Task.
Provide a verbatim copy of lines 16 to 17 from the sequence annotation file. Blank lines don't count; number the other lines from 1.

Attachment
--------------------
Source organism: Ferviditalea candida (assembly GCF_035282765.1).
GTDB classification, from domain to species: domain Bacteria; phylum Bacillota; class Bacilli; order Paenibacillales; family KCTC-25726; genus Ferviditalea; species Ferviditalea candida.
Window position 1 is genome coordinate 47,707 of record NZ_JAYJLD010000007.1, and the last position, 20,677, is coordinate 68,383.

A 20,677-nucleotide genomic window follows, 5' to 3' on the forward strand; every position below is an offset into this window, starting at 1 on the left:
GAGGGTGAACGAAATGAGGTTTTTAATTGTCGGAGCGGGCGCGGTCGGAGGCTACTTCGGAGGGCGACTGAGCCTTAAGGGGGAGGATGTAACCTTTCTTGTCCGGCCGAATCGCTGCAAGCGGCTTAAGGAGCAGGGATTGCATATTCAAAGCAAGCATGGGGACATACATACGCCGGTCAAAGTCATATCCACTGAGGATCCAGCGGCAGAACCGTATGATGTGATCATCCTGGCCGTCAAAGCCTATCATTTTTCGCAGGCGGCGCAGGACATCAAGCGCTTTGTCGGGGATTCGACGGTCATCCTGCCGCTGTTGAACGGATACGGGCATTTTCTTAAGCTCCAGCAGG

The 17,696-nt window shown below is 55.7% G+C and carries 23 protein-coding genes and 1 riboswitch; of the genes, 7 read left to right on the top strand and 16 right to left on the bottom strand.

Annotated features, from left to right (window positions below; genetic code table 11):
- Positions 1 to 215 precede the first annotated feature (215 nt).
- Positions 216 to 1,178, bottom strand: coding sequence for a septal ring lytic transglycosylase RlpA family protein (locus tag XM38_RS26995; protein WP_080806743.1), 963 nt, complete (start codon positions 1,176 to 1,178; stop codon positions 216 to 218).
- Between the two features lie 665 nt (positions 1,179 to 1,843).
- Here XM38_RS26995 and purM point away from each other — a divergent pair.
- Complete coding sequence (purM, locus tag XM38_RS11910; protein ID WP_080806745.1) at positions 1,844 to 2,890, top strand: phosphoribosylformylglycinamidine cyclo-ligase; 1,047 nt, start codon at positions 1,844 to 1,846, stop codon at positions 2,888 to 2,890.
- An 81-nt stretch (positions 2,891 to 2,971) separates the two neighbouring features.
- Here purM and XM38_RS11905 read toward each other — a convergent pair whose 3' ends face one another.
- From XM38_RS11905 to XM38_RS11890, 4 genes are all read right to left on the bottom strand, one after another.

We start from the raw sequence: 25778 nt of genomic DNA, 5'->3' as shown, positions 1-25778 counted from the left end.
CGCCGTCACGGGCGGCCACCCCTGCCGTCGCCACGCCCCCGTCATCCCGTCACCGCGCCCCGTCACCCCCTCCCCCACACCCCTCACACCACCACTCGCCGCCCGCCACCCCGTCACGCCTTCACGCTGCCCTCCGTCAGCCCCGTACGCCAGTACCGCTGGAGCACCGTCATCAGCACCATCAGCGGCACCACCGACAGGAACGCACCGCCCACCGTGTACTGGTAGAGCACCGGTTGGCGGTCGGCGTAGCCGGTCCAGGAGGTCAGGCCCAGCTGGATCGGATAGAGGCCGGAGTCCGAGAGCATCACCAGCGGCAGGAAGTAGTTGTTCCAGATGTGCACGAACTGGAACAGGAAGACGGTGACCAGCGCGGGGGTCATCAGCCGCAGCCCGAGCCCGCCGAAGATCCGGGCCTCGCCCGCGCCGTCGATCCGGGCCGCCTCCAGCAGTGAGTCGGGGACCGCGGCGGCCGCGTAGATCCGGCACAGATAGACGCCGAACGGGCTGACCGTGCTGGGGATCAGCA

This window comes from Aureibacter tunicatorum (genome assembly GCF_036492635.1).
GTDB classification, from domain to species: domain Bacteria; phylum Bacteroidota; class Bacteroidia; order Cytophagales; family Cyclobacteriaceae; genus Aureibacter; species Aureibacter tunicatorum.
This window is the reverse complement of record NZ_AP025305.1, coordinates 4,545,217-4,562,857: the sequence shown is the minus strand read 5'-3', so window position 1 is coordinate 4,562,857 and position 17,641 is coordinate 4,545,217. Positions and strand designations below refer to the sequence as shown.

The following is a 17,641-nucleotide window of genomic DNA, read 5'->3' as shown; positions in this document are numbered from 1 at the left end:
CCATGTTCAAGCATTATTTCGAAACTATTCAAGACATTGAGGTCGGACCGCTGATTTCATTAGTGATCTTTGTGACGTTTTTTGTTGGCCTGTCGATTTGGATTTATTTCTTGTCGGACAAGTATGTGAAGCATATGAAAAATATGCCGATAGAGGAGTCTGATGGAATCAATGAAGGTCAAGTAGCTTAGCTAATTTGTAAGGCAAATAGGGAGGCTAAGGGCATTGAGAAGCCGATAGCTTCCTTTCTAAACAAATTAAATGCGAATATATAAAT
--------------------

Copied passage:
We start from the raw sequence: 25778 nt of genomic DNA, 5'->3' as shown, positions 1-25778 counted from the left end.
CGCCGTCACGGGCGGCCACCCCTGCCGTCGCCACGCCCCCGTCATCCCGTCACCGCGCCCCGTCACCCCCTCCCCCACACCCCTCACACCACCACTCGCCGCCCGCCACCCCGTCACGCCTTCACGCTGCCCTCCGTCAGCCCCGTACGCCAGTACCGCTGGAGCACCGTCATCAGCACCATCAGCGGCACCACCGACAGGAACGCACCGCCCACCGTGTACTGGTAGAGCACCGGTTGGCGGTCGGCGTAGCCGGTCCAGGAGGTCAGGCCCAGCTGGATCGGATAGAGGCCGGAGTCCGAGAGCATCACCAGCGGCAGGAAGTAGTTGTTCCAGATGTGCACGAACTGGAACAGGAAGACGGTGACCAGCGCGGGGGTCATCAGCCGCAGCCCGAGCCCGCCGAAGATCCGGGCCTCGCCCGCGCCGTCGATCCGGGCCGCCTCCAGCAGTGAGTCGGGGACCGCGGCGGCCGCGTAGATCCGGCACAGATAGACGCCGAACGGGCTGACCGTGCTGGGGATCAGCA